Jump to a step:

  1. Introduction
  2. Honors Program Eligibility and Admission Criteria
  3. Honors Program Requirements
  4. Steps to Apply for Honors
  5. Additional Resources
  6. Past Honors Theses

1. Introduction

The Stanford Program in Science, Technology, and Society (STS) invites undergraduate students from all majors to apply for admission to its Honors Program. The innovative research projects carried out by STS honors students since the program was launched in 1978 represent meaningful achievements for their authors and academic advisors. Honors projects have also served students well after graduation, providing a springboard for graduate studies and for careers in fields such as information technology, entrepreneurship, finance, public policy, media, education, law, medicine and the nonprofit sector. Not only do honors students become experts in a specialized field of interest, but the honors designation signifies intellectual rigor and a demonstrated ability to pursue original research. These skills are broadly marketable, even outside of the specific area of expertise, and serve individuals well upon graduating from college.

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2. Honors program eligibility and admission criteria

Eligibility and Admission Criteria for STS Majors

STS majors must meet the following criteria at the beginning of their senior year to be eligible to apply for honors:

  1. Find an honors faculty advisor and develop research questions, methodology and plan.
  2. Attend at least one of the quarterly STS workshops offered for prospective honors students, and/or take STS 191: Introduction to Research in STS, and/or speak with the STS Associate Director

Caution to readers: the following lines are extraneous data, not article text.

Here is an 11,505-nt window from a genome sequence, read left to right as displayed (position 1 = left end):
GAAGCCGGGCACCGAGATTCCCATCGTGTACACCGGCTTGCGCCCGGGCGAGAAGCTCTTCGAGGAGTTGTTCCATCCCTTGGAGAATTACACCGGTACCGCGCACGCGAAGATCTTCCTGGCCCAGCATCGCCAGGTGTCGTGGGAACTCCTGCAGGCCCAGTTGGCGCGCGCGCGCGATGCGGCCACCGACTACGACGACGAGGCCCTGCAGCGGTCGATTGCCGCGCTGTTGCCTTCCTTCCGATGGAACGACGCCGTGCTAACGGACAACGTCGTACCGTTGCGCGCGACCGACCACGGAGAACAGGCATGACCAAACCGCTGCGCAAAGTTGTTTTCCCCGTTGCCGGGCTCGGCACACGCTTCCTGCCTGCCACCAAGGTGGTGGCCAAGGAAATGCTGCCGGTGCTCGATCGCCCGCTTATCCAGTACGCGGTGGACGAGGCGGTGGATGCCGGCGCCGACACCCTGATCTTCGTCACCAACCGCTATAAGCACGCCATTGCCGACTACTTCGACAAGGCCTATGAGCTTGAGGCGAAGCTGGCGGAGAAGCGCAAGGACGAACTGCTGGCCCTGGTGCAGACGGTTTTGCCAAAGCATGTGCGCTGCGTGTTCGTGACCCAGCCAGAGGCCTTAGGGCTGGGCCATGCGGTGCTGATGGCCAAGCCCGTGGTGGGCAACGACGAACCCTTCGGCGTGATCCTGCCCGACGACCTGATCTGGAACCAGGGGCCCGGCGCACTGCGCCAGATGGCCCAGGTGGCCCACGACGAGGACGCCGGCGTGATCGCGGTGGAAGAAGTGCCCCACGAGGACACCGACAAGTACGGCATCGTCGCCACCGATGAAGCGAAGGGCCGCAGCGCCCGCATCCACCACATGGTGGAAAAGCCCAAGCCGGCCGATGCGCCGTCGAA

3. Submit a complete honors program application and research proposal.

Eligibility and Admission Criteria for Majors in Other Departments and Programs

Non-STS majors must meet the following criteria at the beginning of their senior year to be eligible to apply for honors:

  1. Find an honors faculty advisor and develop research questions, methodology and plan
  2. Attend one or more of the quarterly STS workshops offered for prospective honors students, and/or take STS 191: Introduction to Research in STS (offered in winter), and/or an alternative course on research methods approved by the STS Associate Director. Non-majors are encouraged to speak with the Associate Director as early as possible to ensure that you have sufficient background in relevant methodology.
  3. Satisfy one of the following: (a) Complete STS 1, and two courses approved as Socio-Cultural Foundational courses in the Requirements and Approved Courses document, (b) STS 1, and two alternative courses approved by the STS Associate Director as relevant to the proposed honors research in STS; (c) complete three courses approved by the STS Associate Director as relevant to the proposed honors research in STS
  4. Submit an honors program application, following the application and proposal parameters set out in the document of the STS Honors Program, available on the STS web site.

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3. Honors program requirements

To graduate with honors, seniors in the honors program must meet the following criteria:

  1. Attend required monthly workshop for current STS honors faculty adviser.
  2. Develop an original and complete thesis in consultation with honors faculty adviser.
  3. Enroll in a minimum of 10 units total of STS 299, advanced individual work sections, with your honors faculty advisor to receive credit for your research and thesis writing. Deliverables and deadlines should be negotiated directly with your honors faculty advisor. (You may enroll in up to 5 units per quarter of STS 299.)